Does the Treatment Promised by Measure 110 Need More Teeth?

We consulted Dr. Todd Korthuis, who runs the addiction medicine section at Oregon Health & Science University.

Oregon is experiencing a soaring number of fatal overdoses—nearly 1,400 last year—and many blame Measure 110, the drug decriminalization law voters passed in 2020. (It also funds drug treatment services like Laura Hall’s nonprofit Project Patchwork.)

Critics say the law robbed Oregon of a crucial tool: the criminal justice system. Business leaders are now bankrolling efforts to recriminalize possession of hard drugs, including heroin and meth, and replace voluntary treatment services with diversion programs.

In other words: coercing people into treatment with the threat of jail.

Defenders of Measure 110 say that’s what America tried for the better part of a century and it never worked in the first place. Groups like the Drug Policy Alliance point to racial disparities in criminal enforcement and a 2016 study that found coerced treatment was less effective. Just look at Portugal, they say, which made progress against its drug scourge after decriminalizing drugs in 2001.

To find out who’s right, WW consulted Dr. Todd Korthuis, who runs the addiction medicine section at Oregon Health & Science University. He and his team of researchers and practitioners have been on the front lines of the state’s fentanyl crisis since hearing early reports of the “blue pills” replacing heroin on the street four years ago.

Korthuis’ answer: It’s complicated, and both sides are papering over a nuanced issue in order to score political points.

On one hand, Korthuis says to blame Measure 110 for the staggering number of overdose deaths in the past few years is to overlook a much larger factor: the introduction of the super-powerful synthetic opioid fentanyl, which hit Portland’s streets right around the same time as the new law went into effect.

He says a lot of the political discussion misses the point. “Fentanyl is just a more compelling secular trend,” he says.

On the other hand, Korthuis is skeptical of Measure 110 supporters’ claims that coercive treatment doesn’t work. He says the widely cited 2016 study was “well intentioned” but limited in scope. Less than half the studies it reviewed were conducted in the United States, he says, and it excluded others that found drug courts to be effective.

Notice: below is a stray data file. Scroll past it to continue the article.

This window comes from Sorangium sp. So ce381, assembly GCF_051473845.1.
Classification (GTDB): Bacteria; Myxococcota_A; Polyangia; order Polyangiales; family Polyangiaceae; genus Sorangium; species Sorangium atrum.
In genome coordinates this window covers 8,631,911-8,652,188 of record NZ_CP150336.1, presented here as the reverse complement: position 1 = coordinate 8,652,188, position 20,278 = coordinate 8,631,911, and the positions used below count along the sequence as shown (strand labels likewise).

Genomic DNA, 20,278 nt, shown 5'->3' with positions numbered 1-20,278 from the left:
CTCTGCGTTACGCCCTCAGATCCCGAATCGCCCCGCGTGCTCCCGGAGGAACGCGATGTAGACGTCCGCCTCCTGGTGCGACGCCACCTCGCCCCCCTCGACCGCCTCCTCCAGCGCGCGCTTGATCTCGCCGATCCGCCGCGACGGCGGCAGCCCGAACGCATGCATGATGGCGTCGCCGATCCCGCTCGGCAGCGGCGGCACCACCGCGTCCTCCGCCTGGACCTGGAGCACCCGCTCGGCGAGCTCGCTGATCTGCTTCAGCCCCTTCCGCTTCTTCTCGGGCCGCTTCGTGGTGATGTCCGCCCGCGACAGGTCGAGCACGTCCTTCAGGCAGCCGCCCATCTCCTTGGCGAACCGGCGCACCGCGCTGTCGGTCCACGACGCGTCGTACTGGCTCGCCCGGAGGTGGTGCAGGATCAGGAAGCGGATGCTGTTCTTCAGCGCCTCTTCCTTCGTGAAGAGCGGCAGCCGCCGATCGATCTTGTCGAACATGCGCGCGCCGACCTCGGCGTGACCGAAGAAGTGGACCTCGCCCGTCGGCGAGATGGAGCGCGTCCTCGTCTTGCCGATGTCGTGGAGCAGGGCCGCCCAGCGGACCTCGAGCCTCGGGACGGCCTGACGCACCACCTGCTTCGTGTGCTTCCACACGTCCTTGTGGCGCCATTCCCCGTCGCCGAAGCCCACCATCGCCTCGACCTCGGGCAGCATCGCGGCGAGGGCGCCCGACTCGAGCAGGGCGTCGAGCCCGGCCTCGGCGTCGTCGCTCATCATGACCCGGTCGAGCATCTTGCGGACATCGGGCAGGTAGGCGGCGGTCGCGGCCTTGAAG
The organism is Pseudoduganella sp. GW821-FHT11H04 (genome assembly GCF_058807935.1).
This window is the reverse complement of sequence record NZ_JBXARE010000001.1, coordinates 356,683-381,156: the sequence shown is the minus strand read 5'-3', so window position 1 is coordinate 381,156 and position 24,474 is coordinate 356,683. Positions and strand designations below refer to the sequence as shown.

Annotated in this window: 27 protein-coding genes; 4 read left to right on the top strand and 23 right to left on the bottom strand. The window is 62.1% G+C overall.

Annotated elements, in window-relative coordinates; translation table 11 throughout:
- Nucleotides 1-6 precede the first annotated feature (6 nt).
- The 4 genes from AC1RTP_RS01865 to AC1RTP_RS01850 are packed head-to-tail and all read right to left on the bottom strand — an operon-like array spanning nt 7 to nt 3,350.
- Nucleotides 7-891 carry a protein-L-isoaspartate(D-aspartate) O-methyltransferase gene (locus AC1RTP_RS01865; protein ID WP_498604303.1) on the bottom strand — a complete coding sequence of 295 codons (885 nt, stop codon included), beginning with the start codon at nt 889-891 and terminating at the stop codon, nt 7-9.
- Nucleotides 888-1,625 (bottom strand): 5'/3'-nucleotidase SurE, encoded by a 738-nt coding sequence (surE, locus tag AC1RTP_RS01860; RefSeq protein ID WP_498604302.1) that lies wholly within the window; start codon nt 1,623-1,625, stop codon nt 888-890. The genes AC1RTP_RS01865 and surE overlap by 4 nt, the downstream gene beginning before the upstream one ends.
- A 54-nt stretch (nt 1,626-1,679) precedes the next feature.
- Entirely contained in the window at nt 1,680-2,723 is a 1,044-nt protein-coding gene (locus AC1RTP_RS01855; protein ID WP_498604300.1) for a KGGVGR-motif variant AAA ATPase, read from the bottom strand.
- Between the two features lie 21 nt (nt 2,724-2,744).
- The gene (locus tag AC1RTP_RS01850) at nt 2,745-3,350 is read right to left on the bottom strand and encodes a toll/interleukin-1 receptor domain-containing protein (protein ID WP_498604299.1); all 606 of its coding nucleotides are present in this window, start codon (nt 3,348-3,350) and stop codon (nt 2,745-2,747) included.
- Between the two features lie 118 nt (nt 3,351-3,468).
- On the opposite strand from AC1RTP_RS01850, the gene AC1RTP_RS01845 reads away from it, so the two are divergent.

And Korthuis is wary of international comparisons: “There’s not a lot of equivalence between Portugal and Oregon.”

For one thing, Portugal has nationalized health insurance and implemented intervention programs for people publicly using drugs that “are not dissimilar to our drug courts,” he says.

In other words, Portugal puts more pressure on people to seek treatment. “I’ve heard lately, ‘You need carrots and sticks,’” he says. “I think that is oversimplified but actually closer to the truth.”

So what should Oregon do?

First of all, Korthuis says, we need to work on prevention, particularly in schools, something in which state policymakers have invested little until this year (“Generation OD,” WW, March 15).

Secondly, Oregon should increase access to medicines like methadone and Suboxone, which are both effective at treating fentanyl dependence (see main story for how those drugs work).

Ultimately, Korthuis says he’s optimistic Oregon can address its drug crisis. He cites the Oregon Health Plan as an example of how the state has successfully made big bets—and, despite early criticism, pulled them off.

“If we’re serious about it, we’re going to have to take some hard steps,” Korthuis says. “Not everybody’s going to be happy. We’re going to have to compromise.”

Read this week’s cover story on eight moms seeking a way out of addiction.

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